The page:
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Nokia shares rally on strong 4th quarter report

Nokia shares rally on strong 4th quarter report

Nokia shares rallied Thursday after the world's No. 1 mobile phone maker posted a 19 percent rise in fourth-quarter earnings on record sales.
But the closely watched average selling price of Nokia phones continued to slump, driven by sales of low-end products, and CEO Olli-Pekka Kallasvuo vowed to develop new handsets tailored for Nokia's weakest market: North America.
Net profit came to euro1.27 billion (US$1.65 billion), up from euro1.07 billion in the fourth quarter of 2005. Analysts polled by SME Direkt had forecast a net profit of euro1.11 billion (US$1.44 billion) and sales of euro11.58 billion (US$15.06 billion).
The report sent Nokia shares up 5 percent to close at euro16.26 (US$21.10) on the Helsinki exchange.
Nokia, whose 2006 sales of euro41.1 billion (US$53.45 billion) for the first time eclipsed Finland's national budget, was the last of the world's top mobile phone makers to release fourth-quarter earnings.
Motorola Inc., Nokia's main rival, said last week its profits dropped 48 percent in the last three months of 2006 and announced it would cut 5 percent of its work force to improve operating costs.
The industry's No. 3 player, Samsung Electronics Co., also saw lower earnings, citing price declines for its other key products such as flash memory chips and liquid crystal displays.
Meanwhile, the fast-growing Sony Ericsson said its net profit more than tripled in the quarter, beating expectations as record sales of its music and camera handsets helped it gain market shares. Unlike most of its rivals, the joint venture between Japan's Sony Corp. and Sweden's LM Ericsson saw its average selling price rise because of its focus on high-end phones.
"During the fourth quarter there were two clear winners: Sony Ericsson in expensive handsets and Nokia especially in cheaper models," said Jussi Hyoty, chief analyst at FIM Securities in Helsinki. "Motorola has succeeded in neither category. It's stuck in the middle."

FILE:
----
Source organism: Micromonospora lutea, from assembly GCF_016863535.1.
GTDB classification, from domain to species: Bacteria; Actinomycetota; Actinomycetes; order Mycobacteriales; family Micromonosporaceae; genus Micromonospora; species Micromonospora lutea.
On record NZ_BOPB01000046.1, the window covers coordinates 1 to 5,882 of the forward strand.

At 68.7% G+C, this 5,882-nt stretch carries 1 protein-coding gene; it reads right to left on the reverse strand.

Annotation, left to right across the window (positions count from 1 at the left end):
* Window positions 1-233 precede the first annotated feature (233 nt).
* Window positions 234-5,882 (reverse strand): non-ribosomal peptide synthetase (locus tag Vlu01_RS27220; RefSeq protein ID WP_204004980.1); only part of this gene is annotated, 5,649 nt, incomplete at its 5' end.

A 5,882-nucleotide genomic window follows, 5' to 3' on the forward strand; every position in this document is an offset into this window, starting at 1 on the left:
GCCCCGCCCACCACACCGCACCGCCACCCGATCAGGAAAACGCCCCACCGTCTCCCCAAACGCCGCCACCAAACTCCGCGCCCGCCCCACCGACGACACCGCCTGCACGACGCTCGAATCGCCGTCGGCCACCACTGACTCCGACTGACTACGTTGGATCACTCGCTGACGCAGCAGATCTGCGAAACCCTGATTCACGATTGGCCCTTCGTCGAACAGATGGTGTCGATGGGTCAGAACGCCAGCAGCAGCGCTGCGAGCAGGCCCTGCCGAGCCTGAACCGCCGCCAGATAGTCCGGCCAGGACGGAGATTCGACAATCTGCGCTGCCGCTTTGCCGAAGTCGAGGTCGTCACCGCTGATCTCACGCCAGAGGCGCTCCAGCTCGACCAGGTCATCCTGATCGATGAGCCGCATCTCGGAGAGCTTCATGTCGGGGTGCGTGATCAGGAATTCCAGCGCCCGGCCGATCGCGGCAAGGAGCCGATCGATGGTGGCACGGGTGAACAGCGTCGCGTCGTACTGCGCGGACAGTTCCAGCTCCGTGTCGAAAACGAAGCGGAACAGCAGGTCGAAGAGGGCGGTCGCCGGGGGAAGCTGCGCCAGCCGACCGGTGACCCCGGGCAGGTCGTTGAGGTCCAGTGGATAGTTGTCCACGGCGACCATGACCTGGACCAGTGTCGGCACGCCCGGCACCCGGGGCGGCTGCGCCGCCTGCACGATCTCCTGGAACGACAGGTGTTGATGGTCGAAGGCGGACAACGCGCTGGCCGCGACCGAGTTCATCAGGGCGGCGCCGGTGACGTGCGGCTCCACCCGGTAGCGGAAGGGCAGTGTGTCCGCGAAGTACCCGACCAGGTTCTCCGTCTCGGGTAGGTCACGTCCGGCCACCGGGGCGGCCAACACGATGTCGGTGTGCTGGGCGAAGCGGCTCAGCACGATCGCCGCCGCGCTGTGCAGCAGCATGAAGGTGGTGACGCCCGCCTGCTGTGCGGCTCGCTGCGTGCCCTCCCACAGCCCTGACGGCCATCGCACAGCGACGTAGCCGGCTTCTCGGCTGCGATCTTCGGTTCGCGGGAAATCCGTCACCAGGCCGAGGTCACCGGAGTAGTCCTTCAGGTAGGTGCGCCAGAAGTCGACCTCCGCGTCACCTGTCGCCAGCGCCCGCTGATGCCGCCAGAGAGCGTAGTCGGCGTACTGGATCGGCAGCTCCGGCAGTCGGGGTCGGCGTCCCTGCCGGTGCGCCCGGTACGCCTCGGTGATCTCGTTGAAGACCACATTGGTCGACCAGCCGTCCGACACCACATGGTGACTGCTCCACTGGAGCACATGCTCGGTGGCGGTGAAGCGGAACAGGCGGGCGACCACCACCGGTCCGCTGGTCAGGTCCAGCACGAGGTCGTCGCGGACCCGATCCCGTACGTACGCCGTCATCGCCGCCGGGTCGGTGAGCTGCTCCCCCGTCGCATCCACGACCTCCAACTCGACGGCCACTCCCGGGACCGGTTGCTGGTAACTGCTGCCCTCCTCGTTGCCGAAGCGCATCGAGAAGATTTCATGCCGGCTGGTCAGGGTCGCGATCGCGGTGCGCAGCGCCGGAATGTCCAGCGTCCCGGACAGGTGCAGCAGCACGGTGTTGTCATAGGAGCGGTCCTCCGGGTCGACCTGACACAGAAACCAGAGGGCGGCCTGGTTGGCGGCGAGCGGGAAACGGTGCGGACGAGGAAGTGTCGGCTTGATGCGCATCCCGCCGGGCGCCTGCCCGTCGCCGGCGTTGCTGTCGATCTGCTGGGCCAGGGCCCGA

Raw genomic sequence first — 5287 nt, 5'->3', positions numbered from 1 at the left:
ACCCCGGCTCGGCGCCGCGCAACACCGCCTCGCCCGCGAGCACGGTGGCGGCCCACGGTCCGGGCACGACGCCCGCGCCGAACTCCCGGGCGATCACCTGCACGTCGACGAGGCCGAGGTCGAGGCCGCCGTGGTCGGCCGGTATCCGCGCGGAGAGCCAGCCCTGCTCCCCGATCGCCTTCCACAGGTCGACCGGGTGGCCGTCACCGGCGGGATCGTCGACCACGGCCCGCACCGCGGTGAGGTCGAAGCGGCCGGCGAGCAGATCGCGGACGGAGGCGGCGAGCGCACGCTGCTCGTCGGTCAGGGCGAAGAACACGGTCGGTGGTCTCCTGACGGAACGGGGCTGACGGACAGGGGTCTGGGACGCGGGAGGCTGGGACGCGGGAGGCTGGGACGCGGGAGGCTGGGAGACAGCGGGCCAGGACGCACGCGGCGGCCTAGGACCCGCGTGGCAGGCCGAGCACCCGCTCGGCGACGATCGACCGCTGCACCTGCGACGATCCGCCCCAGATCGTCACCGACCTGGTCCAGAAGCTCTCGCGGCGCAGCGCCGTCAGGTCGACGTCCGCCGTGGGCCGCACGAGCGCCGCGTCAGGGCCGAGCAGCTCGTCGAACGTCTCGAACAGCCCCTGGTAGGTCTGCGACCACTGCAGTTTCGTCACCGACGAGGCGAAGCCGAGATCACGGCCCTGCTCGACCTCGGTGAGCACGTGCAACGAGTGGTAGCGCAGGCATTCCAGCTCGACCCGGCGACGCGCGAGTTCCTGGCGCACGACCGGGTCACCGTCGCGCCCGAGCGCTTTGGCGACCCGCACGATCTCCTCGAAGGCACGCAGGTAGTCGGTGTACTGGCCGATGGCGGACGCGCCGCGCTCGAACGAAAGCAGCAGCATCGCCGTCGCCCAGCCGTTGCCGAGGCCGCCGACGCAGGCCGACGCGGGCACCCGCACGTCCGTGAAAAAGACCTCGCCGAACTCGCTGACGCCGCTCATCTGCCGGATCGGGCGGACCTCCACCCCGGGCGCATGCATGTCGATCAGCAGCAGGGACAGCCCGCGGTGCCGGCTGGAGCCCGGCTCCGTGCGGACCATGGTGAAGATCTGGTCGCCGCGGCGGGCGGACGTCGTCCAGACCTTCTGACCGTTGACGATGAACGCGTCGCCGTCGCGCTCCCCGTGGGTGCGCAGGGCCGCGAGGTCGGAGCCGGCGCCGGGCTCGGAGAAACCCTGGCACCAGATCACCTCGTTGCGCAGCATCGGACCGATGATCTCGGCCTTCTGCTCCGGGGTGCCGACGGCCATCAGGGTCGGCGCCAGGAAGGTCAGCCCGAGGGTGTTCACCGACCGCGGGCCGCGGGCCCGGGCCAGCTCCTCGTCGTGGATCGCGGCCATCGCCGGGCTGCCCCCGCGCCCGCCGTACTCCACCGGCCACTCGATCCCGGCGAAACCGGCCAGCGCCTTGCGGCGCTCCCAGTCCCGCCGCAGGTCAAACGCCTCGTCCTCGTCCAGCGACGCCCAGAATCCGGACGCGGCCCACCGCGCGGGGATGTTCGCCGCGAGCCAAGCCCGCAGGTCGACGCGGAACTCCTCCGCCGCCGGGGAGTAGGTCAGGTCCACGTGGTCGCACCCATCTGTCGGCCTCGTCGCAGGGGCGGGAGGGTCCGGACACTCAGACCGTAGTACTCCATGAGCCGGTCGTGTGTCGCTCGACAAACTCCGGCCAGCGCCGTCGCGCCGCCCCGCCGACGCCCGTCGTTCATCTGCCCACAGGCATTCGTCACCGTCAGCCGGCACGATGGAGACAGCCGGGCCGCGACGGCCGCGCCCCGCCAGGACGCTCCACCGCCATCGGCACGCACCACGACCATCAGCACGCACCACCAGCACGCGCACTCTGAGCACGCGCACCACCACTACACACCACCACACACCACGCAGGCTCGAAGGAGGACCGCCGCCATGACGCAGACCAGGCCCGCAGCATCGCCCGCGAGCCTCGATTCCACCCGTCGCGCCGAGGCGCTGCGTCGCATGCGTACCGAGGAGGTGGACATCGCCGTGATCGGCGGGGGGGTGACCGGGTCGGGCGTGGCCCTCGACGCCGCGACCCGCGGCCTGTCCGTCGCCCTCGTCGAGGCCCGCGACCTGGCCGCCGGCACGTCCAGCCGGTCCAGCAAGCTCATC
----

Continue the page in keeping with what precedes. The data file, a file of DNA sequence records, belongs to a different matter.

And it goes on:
Nokia shipped 106 million handsets in the last three months of 2006, up 27 percent from the year-earlier period, winning market shares in every region except North America. Nokia said its global market share was 36 percent, up from 34 percent in 2005.
But the average selling price of Nokia phones dropped to euro89 (US$116), from euro93 in the previous quarter and euro99 in the fourth quarter of 2005. That figure has fallen consistently, reflecting a higher proportion of low-end phones in emerging markets such as India and China.
Kallasvuo said Nokia's high-end multimedia unit suffered from delays in bringing new smartphones with music, camera and video features to the market.
"The ambition level in that unit needs to be higher," he told reporters in Helsinki.
Kallasvuo said Nokia planned to introduce up to 40 new models to the market this year, but did not give further details.
Earlier this month Nokia unveiled several new models including the N76, a light, clamshell model that includes a 2-megapixel camera and 2 gigabytes of expandable memory. It also launched the N800 Internet Tablet that permit wireless phone connections through Skype service.
Kallasvuo also said Nokia would boost operations at its research unit in San Diego, California, to focus on developing handsets specifically tailored for the U.S. and Canada.
"We are not happy with the position in North America," he told reporters. "We are taking concrete and clear action to improve the situation."
Nokia saw its strongest growth in Latin America, while sales slumped in North America, partly due to the scale-back of Nokia's CDMA unit. Nokia is moving away from the CDMA standard, used in the United States by Verizon Wireless and Sprint Nextel Corp., to focus on GSM, or Global System for Mobile communications, the most popular standard worldwide.
The Espoo, Finland-based company said it expects the global market for mobile phones to grow 10 percent in 2007 to 978 million handsets and that it remains committed to expanding its market share.
For the full-year 2006, Nokia's net profit rose 19 percent to euro4.31 billion (US$5.61 billion), up from euro3.62 billion the previous year. Sales rose 20 percent from euro34.2 billion.
Separately, Nokia said it plans to repurchase up to euro4 billion (US$5.2 billion) of shares between May 3, 2007 and March 31, 2008.
It also announced it would delist its shares from the Stockholm stock exchange because of low trading volumes. Apart from Helsinki, the shares are also listed on the New York and Frankfurt stock exchanges.
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On the Net:
http://www.nokia.com
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Associated Press Writer Karl Ritter in Stockholm, Sweden, contributed to this report.


Updated : 2021-04-23 07:38 GMT+08:00